Louisiana Education Legislation 2018 Recap

Welcome to OPEN’s 2018 Education Legislative Recap! This is a broad overview of this year’s education policy developments, highlighting the most important outcomes by topic area. Want more details? Check out the full list on the OPEN blog.


Children as young as five years old walking into kindergarten already behind is not a symbol of “disadvantage” or “risk,” but an injustice. Public policy’s fundamental purpose is to correct injustice. So how did this year shake out for early systemic investments?

• New early childhood Commission and pilot programming: HB676 (Hilferty) creates the the Early Childhood Care and Education Commission, which is tasked with studying and creating a vision for the state’s early child care and education system. The bill also makes allowances for pilot programs for community early childhood care and education networks.

• A (temporary) defeat for early childcare funding: HB513 (Carter) would have drawn $10 million from the Unclaimed Property Leverage Fund to provide Child Care Assistance Program (CCAP) services to 5200 children currently on the waiting list. The Senate Finance Committee decided to hold the bill, which means it is effectively gone for this session. However, Chairman Eric Lafleur indicated that $10 million would be put “below the line” to the current version of the state’s budget. What this means is the $10 million is not currently funded, but if sufficient revenue is raised during the Special Legislative Session that will begin at the end of this month, it could be. In other words, the advocacy continues!

• New school readiness assessments for Deaf children: HB199 (P. Smith) creates a special task force to develop the framework for assessing children who are deaf or hard of hearing to determine language skills and ensure kindergarten readiness.


OPEN believes that the values, vision and resilience of community education — by and from the people, designed to correct past injustice — will propel our current public education system forward. So how did this year’s policy shape and codify community values in public schools?

• Parental rights strengthened and rejuvenated: HB 387 (Edmonds) revises the Parents’ Bill of Rights for Public Schools, giving parents legally-defined access to free copies of their child’s records, school calendars, and any attendance or uniform fees. SB89 (Bishop) requires parent representation on each charter school governing or management board.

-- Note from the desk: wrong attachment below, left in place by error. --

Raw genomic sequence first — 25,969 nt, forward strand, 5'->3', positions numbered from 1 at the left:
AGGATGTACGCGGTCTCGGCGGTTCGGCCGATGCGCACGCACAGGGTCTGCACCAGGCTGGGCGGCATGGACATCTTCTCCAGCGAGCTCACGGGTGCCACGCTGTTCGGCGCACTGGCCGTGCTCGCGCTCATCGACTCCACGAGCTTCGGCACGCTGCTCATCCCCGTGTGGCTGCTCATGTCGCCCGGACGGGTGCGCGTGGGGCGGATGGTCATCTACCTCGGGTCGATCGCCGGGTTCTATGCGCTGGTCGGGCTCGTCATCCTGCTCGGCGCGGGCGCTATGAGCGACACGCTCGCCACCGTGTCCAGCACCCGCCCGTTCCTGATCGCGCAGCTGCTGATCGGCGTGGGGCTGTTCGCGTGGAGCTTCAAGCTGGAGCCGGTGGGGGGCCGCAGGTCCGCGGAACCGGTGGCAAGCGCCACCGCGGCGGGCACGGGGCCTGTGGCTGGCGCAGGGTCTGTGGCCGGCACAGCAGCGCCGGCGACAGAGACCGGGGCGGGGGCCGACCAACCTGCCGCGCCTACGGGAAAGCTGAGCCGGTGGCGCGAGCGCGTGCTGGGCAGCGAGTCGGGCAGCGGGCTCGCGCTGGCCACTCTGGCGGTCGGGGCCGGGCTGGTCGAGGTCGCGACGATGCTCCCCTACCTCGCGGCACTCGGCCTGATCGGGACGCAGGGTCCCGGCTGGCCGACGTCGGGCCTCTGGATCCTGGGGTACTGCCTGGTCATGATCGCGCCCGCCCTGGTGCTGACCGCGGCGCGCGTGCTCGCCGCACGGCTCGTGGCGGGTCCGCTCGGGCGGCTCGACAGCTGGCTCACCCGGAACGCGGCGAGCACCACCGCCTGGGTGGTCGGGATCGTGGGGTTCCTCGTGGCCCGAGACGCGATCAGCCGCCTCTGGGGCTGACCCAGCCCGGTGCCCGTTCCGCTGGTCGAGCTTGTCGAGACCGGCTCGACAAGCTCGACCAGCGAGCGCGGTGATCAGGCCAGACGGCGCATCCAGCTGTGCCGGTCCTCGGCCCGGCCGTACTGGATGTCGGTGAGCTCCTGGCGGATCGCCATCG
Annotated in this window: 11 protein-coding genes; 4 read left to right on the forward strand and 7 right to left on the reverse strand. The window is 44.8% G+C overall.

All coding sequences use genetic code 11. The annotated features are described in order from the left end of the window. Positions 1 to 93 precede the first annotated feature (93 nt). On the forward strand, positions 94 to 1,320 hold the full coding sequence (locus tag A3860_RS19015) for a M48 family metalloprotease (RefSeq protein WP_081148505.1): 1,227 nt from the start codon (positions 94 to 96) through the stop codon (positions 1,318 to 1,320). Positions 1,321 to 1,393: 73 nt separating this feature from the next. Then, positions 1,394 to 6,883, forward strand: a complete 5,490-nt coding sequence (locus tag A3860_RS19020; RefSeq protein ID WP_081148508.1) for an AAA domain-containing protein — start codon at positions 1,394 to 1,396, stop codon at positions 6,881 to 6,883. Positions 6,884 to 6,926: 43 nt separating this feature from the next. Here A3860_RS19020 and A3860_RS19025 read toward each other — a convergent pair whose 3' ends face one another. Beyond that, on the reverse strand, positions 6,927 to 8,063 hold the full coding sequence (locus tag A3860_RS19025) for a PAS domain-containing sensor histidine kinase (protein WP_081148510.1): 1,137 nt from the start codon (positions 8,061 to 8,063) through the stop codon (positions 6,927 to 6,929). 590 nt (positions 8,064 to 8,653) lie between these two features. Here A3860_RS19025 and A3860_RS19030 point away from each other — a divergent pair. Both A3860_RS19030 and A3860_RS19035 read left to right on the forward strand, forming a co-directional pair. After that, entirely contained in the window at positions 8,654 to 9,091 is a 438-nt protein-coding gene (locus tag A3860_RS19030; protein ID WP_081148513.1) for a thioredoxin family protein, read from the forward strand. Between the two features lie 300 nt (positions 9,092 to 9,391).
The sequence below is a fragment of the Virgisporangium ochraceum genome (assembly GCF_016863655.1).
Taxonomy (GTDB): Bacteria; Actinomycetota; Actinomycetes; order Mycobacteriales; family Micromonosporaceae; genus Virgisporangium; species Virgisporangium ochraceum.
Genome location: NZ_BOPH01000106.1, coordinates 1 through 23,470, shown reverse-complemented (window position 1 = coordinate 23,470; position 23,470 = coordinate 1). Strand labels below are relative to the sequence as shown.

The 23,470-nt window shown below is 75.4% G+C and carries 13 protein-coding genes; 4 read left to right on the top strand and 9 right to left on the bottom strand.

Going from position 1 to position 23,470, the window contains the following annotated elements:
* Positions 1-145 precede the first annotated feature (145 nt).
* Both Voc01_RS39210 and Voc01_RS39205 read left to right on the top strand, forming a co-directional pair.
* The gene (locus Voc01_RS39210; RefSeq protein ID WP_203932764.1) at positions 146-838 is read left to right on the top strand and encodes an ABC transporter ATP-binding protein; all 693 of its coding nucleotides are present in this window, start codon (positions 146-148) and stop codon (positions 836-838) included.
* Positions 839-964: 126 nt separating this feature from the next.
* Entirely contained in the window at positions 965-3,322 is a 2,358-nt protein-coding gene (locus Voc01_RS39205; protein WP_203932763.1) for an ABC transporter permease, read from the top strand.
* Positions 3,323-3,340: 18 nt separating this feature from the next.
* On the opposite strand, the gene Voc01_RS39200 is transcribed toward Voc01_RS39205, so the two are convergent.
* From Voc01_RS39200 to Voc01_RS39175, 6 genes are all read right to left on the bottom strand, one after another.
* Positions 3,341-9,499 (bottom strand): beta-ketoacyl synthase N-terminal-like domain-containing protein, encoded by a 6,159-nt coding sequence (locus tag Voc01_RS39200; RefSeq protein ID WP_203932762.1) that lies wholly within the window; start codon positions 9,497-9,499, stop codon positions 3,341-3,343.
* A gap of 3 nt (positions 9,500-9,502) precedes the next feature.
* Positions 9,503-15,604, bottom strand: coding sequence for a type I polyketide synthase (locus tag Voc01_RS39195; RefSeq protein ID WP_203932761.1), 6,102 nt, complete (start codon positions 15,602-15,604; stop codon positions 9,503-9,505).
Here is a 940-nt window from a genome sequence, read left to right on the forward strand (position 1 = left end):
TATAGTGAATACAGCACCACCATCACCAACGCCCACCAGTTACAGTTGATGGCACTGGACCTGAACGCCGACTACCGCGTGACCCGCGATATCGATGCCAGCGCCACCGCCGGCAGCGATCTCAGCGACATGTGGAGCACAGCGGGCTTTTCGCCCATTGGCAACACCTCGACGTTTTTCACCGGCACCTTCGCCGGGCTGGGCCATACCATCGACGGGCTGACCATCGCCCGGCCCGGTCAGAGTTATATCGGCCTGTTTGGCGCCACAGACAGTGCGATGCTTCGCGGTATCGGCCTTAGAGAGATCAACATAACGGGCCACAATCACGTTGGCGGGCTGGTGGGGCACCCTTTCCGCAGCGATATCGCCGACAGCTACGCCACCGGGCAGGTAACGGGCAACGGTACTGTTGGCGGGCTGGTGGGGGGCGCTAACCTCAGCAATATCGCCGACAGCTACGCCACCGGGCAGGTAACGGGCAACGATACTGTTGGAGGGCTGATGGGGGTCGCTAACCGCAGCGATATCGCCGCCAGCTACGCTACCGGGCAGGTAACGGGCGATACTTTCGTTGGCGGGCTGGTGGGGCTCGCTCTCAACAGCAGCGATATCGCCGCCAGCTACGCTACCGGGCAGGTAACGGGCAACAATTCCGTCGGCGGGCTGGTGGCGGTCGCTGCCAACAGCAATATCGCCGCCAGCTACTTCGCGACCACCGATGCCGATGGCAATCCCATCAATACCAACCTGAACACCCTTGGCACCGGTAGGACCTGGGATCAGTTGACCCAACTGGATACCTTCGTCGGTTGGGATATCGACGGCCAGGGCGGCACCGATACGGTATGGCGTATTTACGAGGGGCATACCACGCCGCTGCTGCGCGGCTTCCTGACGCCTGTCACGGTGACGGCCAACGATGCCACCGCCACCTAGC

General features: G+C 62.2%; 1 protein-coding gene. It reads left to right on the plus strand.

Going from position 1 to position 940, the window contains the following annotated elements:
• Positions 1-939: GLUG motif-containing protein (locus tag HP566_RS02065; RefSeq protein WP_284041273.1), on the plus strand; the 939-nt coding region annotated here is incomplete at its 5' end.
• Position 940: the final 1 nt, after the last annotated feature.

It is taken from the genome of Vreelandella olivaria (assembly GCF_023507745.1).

• Education accountability: HB509 (G. Carter) requires school boards to make presentations at public meetings relative to plans for schools in need of academic improvement. (Want to see more about accountability? Check out the materials from the 2018 Policy Breakfast, particularly OPSB’s Charter School Accountability Framework presentation.)

• Letter grade contexts: SB152 (Morrish) requires that any school performance scores received after a change to the evaluation methods also include the score or grade the school would have received had the change not been implemented.

• A half-victory on restorative justice: Despite valiant efforts from advocates and supporters on behalf of Friends and Families of Louisiana’s Incarcerated Children (FFLIC), Senate Bill 465 (Bishop), which would have added restorative justice and positive behavior interventions as alternative methods to be used in lieu of suspension, did not pass. However, FFLIC successfully lobbied to become a part of the Advisory Council on Student Behavior and Discipline, and is moving the work along with an added focus on racial equity and student rights.


• Sex education: Louisiana’s public schools will continue to teach abstinence-first sex education, for now. The Education committee in Louisiana’s House of Representatives deferred two bills (HB499 and HB554) that would have mandated progressive sex education, including STD awareness and contraceptive education, in public schools.

• Bullying: SB303 (Milkovich) would have allowed “A school employee who witnesses an incident of bullying [to] take all steps deemed necessary to stop the behavior, including reasonable force, physical restraint, or removal of the offending student from the school grounds.” Giving adults the unilateral power to get kids arrested? Absolutely not. Great job for all of you who came out to say NO to criminalizing students! But stay alert — SB303 isn’t dead, just deferred.

• Guns on campus: HB271 (R. Garofalo) would have allowed teachers to carry firearms onto school campuses, but was voted down in a House committee.

• Immunization information: HB74 (Davis), now Act 262, mandates that schools provide parents with information on where and how to obtain the flu vaccine for students.

• Lunch-shaming still legal: The Senate Education Committee rejected HB284 (Smith), a measure which would have prohibited schools from publicly identifying or scolding students with unpaid lunch bills, requiring them to do chores to pay for meals, or withholding school privileges from them. Opponents said the measure would leave schools and districts unfairly saddled with debt.

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